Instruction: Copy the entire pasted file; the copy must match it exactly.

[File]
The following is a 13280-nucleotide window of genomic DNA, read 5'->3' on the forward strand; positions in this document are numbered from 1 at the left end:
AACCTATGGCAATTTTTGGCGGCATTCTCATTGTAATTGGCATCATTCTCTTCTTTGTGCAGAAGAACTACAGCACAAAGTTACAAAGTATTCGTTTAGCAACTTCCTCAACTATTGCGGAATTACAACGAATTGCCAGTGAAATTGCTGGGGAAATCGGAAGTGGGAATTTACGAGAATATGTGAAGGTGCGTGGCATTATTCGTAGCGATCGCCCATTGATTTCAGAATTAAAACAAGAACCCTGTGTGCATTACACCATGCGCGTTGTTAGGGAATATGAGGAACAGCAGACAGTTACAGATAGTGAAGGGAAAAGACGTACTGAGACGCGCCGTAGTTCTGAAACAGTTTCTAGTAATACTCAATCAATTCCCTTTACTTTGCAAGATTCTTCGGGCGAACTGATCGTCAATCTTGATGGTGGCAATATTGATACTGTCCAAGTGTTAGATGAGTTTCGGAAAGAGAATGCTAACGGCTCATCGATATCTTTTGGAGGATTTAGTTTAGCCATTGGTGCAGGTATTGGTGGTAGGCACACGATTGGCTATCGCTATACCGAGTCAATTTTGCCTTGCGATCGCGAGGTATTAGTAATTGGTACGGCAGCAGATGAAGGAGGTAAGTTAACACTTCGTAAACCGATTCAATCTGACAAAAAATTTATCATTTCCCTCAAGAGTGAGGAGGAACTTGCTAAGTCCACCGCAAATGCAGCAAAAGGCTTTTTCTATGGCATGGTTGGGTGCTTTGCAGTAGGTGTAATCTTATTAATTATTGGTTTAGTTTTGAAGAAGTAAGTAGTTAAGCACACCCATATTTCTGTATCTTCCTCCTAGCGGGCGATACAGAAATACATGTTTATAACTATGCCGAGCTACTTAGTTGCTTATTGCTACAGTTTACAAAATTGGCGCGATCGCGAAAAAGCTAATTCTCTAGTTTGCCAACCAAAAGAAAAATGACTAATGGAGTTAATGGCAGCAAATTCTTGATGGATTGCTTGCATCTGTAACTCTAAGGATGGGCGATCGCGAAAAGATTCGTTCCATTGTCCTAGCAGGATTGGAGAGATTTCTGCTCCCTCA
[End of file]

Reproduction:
The following is a 13280-nucleotide window of genomic DNA, read 5'->3' on the forward strand; positions in this document are numbered from 1 at the left end:
AACCTATGGCAATTTTTGGCGGCATTCTCATTGTAATTGGCATCATTCTCTTCTTTGTGCAGAAGAACTACAGCACAAAGTTACAAAGTATTCGTTTAGCAACTTCCTCAACTATTGCGGAATTACAACGAATTGCCAGTGAAATTGCTGGGGAAATCGGAAGTGGGAATTTACGAGAATATGTGAAGGTGCGTGGCATTATTCGTAGCGATCGCCCATTGATTTCAGAATTAAAACAAGAACCCTGTGTGCATTACACCATGCGCGTTGTTAGGGAATATGAGGAACAGCAGACAGTTACAGATAGTGAAGGGAAAAGACGTACTGAGACGCGCCGTAGTTCTGAAACAGTTTCTAGTAATACTCAATCAATTCCCTTTACTTTGCAAGATTCTTCGGGCGAACTGATCGTCAATCTTGATGGTGGCAATATTGATACTGTCCAAGTGTTAGATGAGTTTCGGAAAGAGAATGCTAACGGCTCATCGATATCTTTTGGAGGATTTAGTTTAGCCATTGGTGCAGGTATTGGTGGTAGGCACACGATTGGCTATCGCTATACCGAGTCAATTTTGCCTTGCGATCGCGAGGTATTAGTAATTGGTACGGCAGCAGATGAAGGAGGTAAGTTAACACTTCGTAAACCGATTCAATCTGACAAAAAATTTATCATTTCCCTCAAGAGTGAGGAGGAACTTGCTAAGTCCACCGCAAATGCAGCAAAAGGCTTTTTCTATGGCATGGTTGGGTGCTTTGCAGTAGGTGTAATCTTATTAATTATTGGTTTAGTTTTGAAGAAGTAAGTAGTTAAGCACACCCATATTTCTGTATCTTCCTCCTAGCGGGCGATACAGAAATACATGTTTATAACTATGCCGAGCTACTTAGTTGCTTATTGCTACAGTTTACAAAATTGGCGCGATCGCGAAAAAGCTAATTCTCTAGTTTGCCAACCAAAAGAAAAATGACTAATGGAGTTAATGGCAGCAAATTCTTGATGGATTGCTTGCATCTGTAACTCTAAGGATGGGCGATCGCGAAAAGATTCGTTCCATTGTCCTAGCAGGATTGGAGAGATTTCTGCTCCCTCA